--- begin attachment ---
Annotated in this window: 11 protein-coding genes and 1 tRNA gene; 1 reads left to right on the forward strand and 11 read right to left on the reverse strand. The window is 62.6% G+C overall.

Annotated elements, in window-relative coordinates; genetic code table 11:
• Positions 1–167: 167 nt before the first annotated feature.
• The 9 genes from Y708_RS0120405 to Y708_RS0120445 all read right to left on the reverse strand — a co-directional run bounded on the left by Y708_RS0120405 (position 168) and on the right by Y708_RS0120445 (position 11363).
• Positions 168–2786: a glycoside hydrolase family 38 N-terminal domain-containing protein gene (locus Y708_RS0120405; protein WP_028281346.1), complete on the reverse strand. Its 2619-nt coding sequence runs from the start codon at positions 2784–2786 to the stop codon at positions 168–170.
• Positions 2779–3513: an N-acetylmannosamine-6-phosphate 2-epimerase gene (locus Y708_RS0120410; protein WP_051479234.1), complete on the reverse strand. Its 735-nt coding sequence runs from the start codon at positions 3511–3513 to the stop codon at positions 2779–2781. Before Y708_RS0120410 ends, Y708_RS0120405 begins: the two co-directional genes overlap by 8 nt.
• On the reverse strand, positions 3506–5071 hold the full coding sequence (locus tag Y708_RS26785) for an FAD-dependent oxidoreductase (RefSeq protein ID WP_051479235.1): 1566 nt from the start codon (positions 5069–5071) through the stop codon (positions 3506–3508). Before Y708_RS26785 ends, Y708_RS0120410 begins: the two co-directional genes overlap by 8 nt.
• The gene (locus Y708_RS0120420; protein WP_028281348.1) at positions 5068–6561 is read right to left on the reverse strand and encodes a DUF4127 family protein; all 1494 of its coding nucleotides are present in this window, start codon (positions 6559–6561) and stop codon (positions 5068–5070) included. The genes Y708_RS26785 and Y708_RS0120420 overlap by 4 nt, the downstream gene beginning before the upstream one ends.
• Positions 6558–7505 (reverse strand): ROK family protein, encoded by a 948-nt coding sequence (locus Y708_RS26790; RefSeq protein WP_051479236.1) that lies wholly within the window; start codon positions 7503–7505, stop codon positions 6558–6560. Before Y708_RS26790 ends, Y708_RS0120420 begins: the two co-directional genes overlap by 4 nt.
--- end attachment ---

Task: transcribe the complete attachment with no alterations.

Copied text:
Annotated in this window: 11 protein-coding genes and 1 tRNA gene; 1 reads left to right on the forward strand and 11 read right to left on the reverse strand. The window is 62.6% G+C overall.

Annotated elements, in window-relative coordinates; genetic code table 11:
• Positions 1–167: 167 nt before the first annotated feature.
• The 9 genes from Y708_RS0120405 to Y708_RS0120445 all read right to left on the reverse strand — a co-directional run bounded on the left by Y708_RS0120405 (position 168) and on the right by Y708_RS0120445 (position 11363).
• Positions 168–2786: a glycoside hydrolase family 38 N-terminal domain-containing protein gene (locus Y708_RS0120405; protein WP_028281346.1), complete on the reverse strand. Its 2619-nt coding sequence runs from the start codon at positions 2784–2786 to the stop codon at positions 168–170.
• Positions 2779–3513: an N-acetylmannosamine-6-phosphate 2-epimerase gene (locus Y708_RS0120410; protein WP_051479234.1), complete on the reverse strand. Its 735-nt coding sequence runs from the start codon at positions 3511–3513 to the stop codon at positions 2779–2781. Before Y708_RS0120410 ends, Y708_RS0120405 begins: the two co-directional genes overlap by 8 nt.
• On the reverse strand, positions 3506–5071 hold the full coding sequence (locus tag Y708_RS26785) for an FAD-dependent oxidoreductase (RefSeq protein ID WP_051479235.1): 1566 nt from the start codon (positions 5069–5071) through the stop codon (positions 3506–3508). Before Y708_RS26785 ends, Y708_RS0120410 begins: the two co-directional genes overlap by 8 nt.
• The gene (locus Y708_RS0120420; protein WP_028281348.1) at positions 5068–6561 is read right to left on the reverse strand and encodes a DUF4127 family protein; all 1494 of its coding nucleotides are present in this window, start codon (positions 6559–6561) and stop codon (positions 5068–5070) included. The genes Y708_RS26785 and Y708_RS0120420 overlap by 4 nt, the downstream gene beginning before the upstream one ends.
• Positions 6558–7505 (reverse strand): ROK family protein, encoded by a 948-nt coding sequence (locus Y708_RS26790; RefSeq protein WP_051479236.1) that lies wholly within the window; start codon positions 7503–7505, stop codon positions 6558–6560. Before Y708_RS26790 ends, Y708_RS0120420 begins: the two co-directional genes overlap by 4 nt.